Although there is verbal irony throughout Edgar Allan Poe's short story, "The Cask of Amontillado," examples excluding the antagonist Fortunato are quite limited. As Montressor leads his intended victim deeper into the catacombs, he decides to ply Fortunato with more wine.
Here I knocked off the neck of a bottle which I drew from a long row of its fellows that lay upon the mould.
The phrasing of "knocked off" and "fellows that lay" are ironic in that soon Fortunato will also be killed by Montressor and rest upon the mouldy floor. Montressor drinks also and begins to feel the effect of the drink.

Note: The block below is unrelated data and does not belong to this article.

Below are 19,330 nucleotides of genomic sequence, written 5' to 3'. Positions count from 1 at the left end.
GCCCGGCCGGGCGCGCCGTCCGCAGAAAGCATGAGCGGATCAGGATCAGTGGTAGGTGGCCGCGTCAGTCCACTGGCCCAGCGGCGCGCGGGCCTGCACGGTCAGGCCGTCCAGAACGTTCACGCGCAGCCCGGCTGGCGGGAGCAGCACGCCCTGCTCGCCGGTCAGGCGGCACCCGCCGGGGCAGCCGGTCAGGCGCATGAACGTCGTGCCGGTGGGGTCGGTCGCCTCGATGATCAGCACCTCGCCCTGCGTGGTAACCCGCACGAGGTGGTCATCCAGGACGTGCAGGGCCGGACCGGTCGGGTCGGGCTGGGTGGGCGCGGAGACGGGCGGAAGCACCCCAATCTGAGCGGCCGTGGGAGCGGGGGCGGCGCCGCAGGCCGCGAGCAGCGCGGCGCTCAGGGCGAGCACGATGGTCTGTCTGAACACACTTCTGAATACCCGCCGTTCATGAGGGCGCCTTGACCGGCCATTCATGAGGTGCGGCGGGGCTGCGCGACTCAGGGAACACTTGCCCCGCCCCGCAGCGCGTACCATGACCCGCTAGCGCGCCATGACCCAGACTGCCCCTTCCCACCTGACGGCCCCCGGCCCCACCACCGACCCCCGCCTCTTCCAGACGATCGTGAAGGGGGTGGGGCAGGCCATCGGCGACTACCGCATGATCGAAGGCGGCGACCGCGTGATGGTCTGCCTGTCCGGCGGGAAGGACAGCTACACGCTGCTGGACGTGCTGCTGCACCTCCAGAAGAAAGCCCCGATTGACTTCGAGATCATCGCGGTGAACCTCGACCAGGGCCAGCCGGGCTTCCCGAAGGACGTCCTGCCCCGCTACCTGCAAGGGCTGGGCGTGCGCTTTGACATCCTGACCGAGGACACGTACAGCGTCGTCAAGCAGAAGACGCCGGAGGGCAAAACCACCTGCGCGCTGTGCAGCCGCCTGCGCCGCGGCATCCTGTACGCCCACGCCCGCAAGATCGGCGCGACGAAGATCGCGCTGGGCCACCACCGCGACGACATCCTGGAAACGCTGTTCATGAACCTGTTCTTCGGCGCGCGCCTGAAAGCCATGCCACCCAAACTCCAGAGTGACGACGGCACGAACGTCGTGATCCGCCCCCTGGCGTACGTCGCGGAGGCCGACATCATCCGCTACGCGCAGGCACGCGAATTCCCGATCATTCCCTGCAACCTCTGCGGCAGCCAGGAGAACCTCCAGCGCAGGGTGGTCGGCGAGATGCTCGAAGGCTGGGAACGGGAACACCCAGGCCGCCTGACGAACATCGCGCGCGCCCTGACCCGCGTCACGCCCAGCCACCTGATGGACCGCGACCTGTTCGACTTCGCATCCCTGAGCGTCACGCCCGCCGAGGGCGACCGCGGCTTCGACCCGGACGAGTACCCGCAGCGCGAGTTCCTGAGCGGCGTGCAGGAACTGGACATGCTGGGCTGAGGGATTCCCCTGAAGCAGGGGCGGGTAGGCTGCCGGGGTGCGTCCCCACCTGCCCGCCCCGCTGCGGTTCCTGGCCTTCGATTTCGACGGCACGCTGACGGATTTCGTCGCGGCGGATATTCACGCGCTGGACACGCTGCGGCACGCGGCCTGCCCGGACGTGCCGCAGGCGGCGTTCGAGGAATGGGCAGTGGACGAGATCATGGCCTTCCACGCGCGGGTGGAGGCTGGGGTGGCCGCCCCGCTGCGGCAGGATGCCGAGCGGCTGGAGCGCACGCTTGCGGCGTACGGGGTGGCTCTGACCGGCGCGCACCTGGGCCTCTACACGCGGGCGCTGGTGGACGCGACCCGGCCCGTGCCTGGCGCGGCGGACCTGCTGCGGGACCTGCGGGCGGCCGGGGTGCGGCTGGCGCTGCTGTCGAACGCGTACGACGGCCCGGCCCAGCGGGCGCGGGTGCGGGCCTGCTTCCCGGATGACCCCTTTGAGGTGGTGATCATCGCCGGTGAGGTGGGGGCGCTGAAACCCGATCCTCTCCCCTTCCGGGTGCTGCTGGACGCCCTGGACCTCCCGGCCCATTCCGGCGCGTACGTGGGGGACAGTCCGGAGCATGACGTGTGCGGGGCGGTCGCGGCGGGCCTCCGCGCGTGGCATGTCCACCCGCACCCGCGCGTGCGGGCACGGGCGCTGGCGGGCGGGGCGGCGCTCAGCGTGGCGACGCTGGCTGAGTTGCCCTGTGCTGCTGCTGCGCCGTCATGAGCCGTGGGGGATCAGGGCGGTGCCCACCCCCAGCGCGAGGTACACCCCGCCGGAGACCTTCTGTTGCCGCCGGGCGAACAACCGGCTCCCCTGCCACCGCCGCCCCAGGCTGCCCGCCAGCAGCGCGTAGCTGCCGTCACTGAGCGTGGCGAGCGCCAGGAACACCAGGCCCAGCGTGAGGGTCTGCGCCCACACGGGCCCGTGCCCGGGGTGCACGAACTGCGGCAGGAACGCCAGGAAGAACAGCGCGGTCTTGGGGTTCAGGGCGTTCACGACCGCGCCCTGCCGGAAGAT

My own fancy grew warm with the Medoc.
It is ironic that Montressor's cold heart is now being warmed by the same ingredient that will seal Fortunato's fate. Similarly, in the example below, Montressor's heartlessness shows life:
My heart grew sick; it was the dampness of the catacombs that made it so.
However, it is not the evil nature of the murder that sickens his heart or pity that awakens its sympathies; instead, it is the wet nature of the catacombs.